Reminder: Charting A Course Through Desperate Times

Reminder: Charting A Course Through Desperate Times

Category : 2022

Skilled mariners know there is no margin for error when charting a course. Careful review of a map’s scale, notes and corrections from other sailors, GPS positions, and visual and radar fixes are critical data points for any sailor wanting to reach an intended destination. Marine Insight states that, “The safety of navigations depends upon the quality and reliability of chart plotting . . . A wrong course line or position can mislead the vessel and . . . make way to accidents.”

Charting a course through relentless market and business uncertainty requires the same planning and attention to detail required to sail across an ocean. Our last blog Desperate Times mentioned the lodestar to which an executive is wise to chart a course–market your expertise, not your experience. This fixed point of reference helps ensure a leader is not bringing yesterday’s solution to today’s challenge.

Here are two more navigation points that will help a leader sail with certainty throughout the new year.

Give more attention to your systems than your goals.

Carefully worded goals are like navigation points for a mariner. Goals tell us where we are going. They define a desired outcome. They articulate the intent of a vision or mission. Goals are woefully inadequate at ensuring their own achievement. Atomic Habits author James Clear captures this reality by simply stating, “You do not rise to the level of your goals. You fall to the level of your systems.”

In this insightful book, Clear points out that many people want to be financially stable but cannot create or are unwilling to follow a system that will make that goal a reality. Masses of people say they want to “get in shape” while never finding or following a system that can result in a long-term change in behavior. If having a goal of writing a book was all that was required, publishers would be overwhelmed with worthy submissions from new authors.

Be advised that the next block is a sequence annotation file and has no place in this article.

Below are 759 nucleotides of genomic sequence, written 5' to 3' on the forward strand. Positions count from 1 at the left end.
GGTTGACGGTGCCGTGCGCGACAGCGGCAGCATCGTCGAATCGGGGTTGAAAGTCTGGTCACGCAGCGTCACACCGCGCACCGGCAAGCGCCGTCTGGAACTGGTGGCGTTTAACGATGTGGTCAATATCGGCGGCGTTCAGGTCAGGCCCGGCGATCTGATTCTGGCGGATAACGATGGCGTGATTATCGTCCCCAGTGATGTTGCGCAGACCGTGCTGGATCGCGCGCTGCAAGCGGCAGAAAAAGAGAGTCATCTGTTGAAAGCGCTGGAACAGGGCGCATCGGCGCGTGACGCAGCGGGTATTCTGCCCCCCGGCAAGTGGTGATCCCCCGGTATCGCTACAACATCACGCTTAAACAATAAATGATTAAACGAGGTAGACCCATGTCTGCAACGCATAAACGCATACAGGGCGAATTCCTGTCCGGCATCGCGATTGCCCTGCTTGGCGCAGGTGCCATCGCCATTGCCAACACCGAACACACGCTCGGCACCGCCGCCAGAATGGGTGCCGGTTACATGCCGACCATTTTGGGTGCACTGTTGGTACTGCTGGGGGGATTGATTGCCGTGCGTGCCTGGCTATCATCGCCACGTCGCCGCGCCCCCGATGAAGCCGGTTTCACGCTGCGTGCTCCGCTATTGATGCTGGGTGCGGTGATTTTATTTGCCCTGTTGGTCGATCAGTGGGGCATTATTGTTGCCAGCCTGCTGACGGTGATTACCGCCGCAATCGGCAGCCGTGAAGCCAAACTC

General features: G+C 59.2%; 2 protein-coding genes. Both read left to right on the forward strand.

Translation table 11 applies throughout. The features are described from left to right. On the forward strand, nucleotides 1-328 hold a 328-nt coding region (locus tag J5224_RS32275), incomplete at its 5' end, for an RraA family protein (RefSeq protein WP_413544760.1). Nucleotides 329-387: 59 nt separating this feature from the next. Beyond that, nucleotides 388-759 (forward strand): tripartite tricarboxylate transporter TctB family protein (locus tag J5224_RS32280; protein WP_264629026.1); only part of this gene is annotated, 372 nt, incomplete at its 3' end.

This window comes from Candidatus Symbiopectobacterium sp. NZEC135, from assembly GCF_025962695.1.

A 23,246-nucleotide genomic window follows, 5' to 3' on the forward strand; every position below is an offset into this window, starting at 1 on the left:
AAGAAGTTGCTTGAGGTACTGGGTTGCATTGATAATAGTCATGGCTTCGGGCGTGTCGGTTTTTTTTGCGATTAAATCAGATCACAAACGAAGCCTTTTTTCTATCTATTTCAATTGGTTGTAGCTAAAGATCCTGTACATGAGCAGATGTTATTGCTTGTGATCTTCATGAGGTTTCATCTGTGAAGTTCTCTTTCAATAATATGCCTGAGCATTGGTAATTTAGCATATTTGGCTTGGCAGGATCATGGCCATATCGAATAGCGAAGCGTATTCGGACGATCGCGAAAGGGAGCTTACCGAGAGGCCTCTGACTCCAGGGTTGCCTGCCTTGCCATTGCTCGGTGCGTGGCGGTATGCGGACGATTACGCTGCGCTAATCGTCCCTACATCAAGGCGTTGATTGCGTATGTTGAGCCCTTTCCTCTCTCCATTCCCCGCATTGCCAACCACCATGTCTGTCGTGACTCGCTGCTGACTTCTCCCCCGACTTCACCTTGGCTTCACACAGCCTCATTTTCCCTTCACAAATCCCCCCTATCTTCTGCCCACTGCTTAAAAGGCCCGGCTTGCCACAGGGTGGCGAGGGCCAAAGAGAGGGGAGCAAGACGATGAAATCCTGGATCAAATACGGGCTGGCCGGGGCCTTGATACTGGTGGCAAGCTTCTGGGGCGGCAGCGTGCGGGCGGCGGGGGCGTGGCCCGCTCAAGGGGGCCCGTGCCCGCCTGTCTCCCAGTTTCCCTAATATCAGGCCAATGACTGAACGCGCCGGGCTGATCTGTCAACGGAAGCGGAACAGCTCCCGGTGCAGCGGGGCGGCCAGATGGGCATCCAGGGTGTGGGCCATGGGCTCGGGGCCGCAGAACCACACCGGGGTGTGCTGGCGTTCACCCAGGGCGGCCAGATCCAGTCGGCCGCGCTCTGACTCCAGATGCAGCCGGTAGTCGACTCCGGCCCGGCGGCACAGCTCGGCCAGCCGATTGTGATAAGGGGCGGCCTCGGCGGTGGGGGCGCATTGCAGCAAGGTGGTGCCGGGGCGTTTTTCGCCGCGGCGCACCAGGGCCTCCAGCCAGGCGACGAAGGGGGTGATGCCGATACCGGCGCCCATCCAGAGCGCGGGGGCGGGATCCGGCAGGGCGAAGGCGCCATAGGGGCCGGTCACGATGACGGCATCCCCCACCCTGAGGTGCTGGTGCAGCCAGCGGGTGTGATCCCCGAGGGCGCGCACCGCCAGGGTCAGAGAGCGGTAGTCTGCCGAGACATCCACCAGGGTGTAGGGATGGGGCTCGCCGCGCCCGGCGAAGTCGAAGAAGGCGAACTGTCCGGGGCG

An executive wanting to sail through the high seas looming on the corporate horizon will invest time in evaluating, adjusting, or building a system that ensures relevance and articulates expertise through a clear brand message that is effective across all channels of personal communication. A prepared leader will proactively identify roles and opportunities not yet defined, where she/he can bring value.

Separate yourself from the status quo without threatening those whose survival depends on it.

Any executive wanting to create opportunities at any port-of-call faces the dicey challenge of separating from the status quo that is carefully nurtured and protected by those who depend on the homeostasis of the present to survive. An emerging leader charting a course into the future may discover someone who built an enterprise, to whom a leader owes much of his/her early success, now cares more about personal survival than proactive succession.

By 2025, Millennials will comprise 75 percent of the workforce. By 2030, all Baby Boomers will be age 65 or older. The average age of a Fortune 500 CEO is 57. Knowing these three facts, it is not an exaggeration to predict a dramatic shift in the power centers at many enterprises during the next 5-7 years. It is worth considering that the reason some boards and senior teams aren’t giving more attention to thoughtful succession planning is they are happily rowing in the waters of denial, or they aren’t confident they have people ready to assume the leadership of an enterprise. Executives wanting to accept greater levels of responsibility will purposefully and carefully find ways to demonstrate they are ready, capable, and can be trusted to lead a company without destroying what previous leadership birthed and nurtured.

William Ward reminded us, “The pessimist complains about the wind; the optimist expects it to change; the realist adjusts the sails.” As businesses emerge from the financial tsunami of a global pandemic, it is time for leaders serious about their futures to set sail, navigate a course, adjust for the winds, and plan for a wild ride to a positive outcome.

If you would like help exploring some new seas, connect with the skilled mariners at Leapfrog Executive Services.